Robert Scott Bell: Well, as well...

Jonathan Emord: You know, Robert, I can't, I'm sorry to interrupt.

Robert Scott Bell: Go ahead, go ahead Jonathan.

Jonathan Emord: What I can say to you, Robert, is that I do know there are some scientists in CDC and FDA who are looking at this in an opportunistic way, and are thinking of this crisis being one that will justify implementation of a national mandatory vaccination program, where they would compel every American to be vaccinated for Ebola on the notion that this is an epidemic. So, from their vantage point, and there are some who are really, I would have to say, rabid, in their push for mandatory vaccination, with no exclusion, in all of the states. And those people are looking at this opportunistically, and saying, "Hey, look, if it does hit our shores, if there is an outbreak in some region of the United States, that will be the justification for a national implementation, from the executive, through HHS, a declaration that this is a state of emergency," and to deny people habeas corpus rights, and say, "You're going to be arrested and forcibly vaccinated because there's this risk."

Robert Scott Bell: I'm greatly concerned about this risk.

Jonathan Emord: I don't think it's farfetched at all to discuss this; I think it is appropriate because there are people in CDC, and at FDA, who believe that national vaccination on far lesser bases is justifiable, and want to see, if this happens here, if there is an Ebola outbreak, that this type of system is implemented by the executive branch. And, believe me; they have got to have those scenarios worked out in the administrative agencies. They have got an emergency plan to cause mandatory vaccination, whether it's predicated on terrorism, or whether it's predicated on an outbreak like, say, an Ebola outbreak, here in the United States.

Robert Scott Bell: Well, and we've seen the violation of the sanctity of the family, or the parents, to say no to medical intrusion into their family's belief systems as well. And the fact that we know, medically and homeopathically, and holistically, that there are other ways to address disease, there isn't only one way. And the vaccine-industrial complex, injecting toxic poisons against your will, is not an American ideal; dare I say it. Cheryl Chumley is with us, we've got another segment, from The Washington Times, she is; Jonathan Emord, the FDA Dragon Slayer, Sacred Fire of Liberty each and every week here on The Robert Scott Bell Show. All the links are posted at RobertScottBell.com. Say thanks to those who make this message of health, freedom and healing liberty possible six days a week. Back after this.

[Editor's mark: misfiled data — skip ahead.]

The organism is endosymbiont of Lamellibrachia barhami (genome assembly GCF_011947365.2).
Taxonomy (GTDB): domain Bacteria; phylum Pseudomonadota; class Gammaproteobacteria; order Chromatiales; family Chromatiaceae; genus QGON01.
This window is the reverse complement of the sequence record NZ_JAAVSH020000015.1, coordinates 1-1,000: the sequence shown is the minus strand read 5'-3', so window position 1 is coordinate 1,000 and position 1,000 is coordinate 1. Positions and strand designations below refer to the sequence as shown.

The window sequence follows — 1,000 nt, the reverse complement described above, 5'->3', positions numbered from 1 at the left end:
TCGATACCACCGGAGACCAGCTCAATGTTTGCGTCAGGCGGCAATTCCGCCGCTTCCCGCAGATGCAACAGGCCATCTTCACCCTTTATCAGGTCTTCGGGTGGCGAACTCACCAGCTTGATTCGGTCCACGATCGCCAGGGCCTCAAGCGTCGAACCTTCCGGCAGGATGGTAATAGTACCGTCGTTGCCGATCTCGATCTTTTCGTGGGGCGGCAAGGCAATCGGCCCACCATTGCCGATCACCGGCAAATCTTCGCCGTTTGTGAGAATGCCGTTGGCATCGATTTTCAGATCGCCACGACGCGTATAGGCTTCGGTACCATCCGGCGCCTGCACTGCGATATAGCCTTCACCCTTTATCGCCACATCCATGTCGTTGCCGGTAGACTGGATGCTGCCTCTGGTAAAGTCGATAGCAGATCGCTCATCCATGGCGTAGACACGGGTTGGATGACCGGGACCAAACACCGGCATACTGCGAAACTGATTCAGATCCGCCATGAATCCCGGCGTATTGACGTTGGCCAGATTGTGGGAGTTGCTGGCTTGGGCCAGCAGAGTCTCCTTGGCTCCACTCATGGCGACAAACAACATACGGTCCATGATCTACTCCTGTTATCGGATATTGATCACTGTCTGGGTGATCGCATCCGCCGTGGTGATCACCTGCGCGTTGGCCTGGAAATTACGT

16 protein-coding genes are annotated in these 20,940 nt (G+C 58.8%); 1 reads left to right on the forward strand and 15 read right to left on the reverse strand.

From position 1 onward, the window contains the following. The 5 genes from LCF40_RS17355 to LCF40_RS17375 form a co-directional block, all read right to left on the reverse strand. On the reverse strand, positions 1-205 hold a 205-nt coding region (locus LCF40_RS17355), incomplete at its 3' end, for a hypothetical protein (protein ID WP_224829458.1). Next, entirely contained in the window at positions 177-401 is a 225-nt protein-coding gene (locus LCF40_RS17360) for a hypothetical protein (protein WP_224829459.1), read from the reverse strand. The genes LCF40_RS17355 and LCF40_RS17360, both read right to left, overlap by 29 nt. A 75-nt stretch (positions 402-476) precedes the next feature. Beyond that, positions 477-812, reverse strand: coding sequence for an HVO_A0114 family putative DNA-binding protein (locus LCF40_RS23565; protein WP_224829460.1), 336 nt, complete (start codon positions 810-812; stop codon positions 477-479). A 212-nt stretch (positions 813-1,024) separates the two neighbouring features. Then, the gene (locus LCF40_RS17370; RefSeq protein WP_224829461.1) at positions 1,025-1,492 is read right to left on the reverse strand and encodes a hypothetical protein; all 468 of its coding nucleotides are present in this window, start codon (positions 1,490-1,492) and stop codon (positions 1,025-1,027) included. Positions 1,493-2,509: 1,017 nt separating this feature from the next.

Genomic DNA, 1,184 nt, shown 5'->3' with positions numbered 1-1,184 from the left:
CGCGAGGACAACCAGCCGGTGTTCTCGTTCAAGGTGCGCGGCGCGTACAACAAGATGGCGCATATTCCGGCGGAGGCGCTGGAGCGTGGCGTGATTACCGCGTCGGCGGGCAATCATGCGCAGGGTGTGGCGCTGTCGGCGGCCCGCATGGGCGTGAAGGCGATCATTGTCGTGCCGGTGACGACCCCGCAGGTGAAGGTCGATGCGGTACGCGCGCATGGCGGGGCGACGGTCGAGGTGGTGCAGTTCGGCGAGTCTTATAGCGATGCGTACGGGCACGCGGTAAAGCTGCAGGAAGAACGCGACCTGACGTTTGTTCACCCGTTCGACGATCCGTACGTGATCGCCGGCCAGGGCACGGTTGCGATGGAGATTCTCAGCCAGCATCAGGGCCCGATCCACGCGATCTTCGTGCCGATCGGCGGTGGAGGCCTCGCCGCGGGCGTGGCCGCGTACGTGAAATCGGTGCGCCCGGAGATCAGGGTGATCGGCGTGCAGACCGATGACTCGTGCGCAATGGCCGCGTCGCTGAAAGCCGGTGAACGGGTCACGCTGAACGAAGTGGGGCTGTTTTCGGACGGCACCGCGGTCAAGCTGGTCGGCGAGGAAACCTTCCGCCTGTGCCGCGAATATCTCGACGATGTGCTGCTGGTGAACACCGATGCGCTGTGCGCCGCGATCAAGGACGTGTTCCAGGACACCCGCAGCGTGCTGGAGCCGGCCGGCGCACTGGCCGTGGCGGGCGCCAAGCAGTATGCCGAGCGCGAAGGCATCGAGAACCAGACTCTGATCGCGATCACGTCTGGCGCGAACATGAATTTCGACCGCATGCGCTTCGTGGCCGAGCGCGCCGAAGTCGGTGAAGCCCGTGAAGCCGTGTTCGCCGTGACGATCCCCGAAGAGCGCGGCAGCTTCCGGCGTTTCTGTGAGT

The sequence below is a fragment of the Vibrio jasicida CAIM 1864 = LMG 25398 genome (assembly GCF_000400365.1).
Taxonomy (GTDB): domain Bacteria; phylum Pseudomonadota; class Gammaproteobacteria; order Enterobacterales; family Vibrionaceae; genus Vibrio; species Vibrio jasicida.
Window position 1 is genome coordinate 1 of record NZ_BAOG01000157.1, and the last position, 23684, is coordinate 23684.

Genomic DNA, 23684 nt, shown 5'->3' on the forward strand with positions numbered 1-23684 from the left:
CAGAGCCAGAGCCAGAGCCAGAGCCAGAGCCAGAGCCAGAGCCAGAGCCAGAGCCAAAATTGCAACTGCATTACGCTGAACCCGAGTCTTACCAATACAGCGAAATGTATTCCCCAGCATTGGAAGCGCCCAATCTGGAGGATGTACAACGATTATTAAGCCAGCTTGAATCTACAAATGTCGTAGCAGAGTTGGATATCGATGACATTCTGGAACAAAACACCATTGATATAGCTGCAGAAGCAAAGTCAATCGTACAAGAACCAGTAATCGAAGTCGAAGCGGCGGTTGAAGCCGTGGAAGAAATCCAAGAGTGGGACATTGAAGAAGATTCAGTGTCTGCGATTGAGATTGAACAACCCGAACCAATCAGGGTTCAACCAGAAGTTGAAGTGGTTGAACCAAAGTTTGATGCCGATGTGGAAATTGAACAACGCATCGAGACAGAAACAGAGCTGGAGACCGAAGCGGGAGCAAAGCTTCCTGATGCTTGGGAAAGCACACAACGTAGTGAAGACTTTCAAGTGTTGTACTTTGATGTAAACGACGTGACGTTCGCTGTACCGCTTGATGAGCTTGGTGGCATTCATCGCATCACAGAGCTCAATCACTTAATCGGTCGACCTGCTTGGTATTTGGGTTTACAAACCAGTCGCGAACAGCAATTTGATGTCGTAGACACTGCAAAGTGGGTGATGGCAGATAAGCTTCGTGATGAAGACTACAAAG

There are many more discussions of this level with Jonathan Emord, the FDA Dragon Slayer, each week we are joined for the Sacred Fire of Liberty. And his friend, now mine as well, Cheryl Chumley from Washington Times, so grateful, Cheryl, that you could be with us here, as well, today.

Cheryl Chumley: Thanks Robert, great to be here.

Robert Scott Bell: And the discussion is that we take all of these things into consideration, and we are able to bring them out, in a way, and I'm very pleased with where this has gone today. And Jonathan, of course, you are as serious as anybody when it comes to the defense of liberty, what you do in there, in the courts -- I've told you off the air and on the air, I'm just amazed by your ability to move through that muck and come out unscathed the way you are.

Jonathan Emord: Well, it's interesting, Robert. This whole thing, we were talking during the break about the politics of this, and how there are people within CDC who depend upon crises like this. This is, perhaps, the worst, in the sense that you've got a condition that we don't have any hope of restricting once there's an outbreak scenario, and across the country, that would be the end of life as we know it, as far as day to day existence is concerned. We'd really have to have quarantines all over the place. So, it is a potential crisis, but the point is they politicize this to their own advantage. They look at this as an opportunity for career advancement, for getting themselves a national reputation and for using it to feather their own bureaucratic nests so they become King of the Hill within the CDC, or within the nation, as the go-to person for answers. And that's a tragedy that happens all the time. CDC doesn't exist unless there is a health crisis. If we went a good long while without a health crisis, then the budget for CDC goes down. Conversely, if there is a health crisis like this, that's the time when those within that agency are going to capitalize on the notion that, "we're indispensible, you've got to have us, or else you're not going to be able to deal with this crisis." And then they get more money, and they get more power, and they get more people employed under them. So, there's a real politic aspect of this that is very unfortunate in the sense that there are people who will capitalize and exaggerate the significance of aspects of this in order to feather their own nests.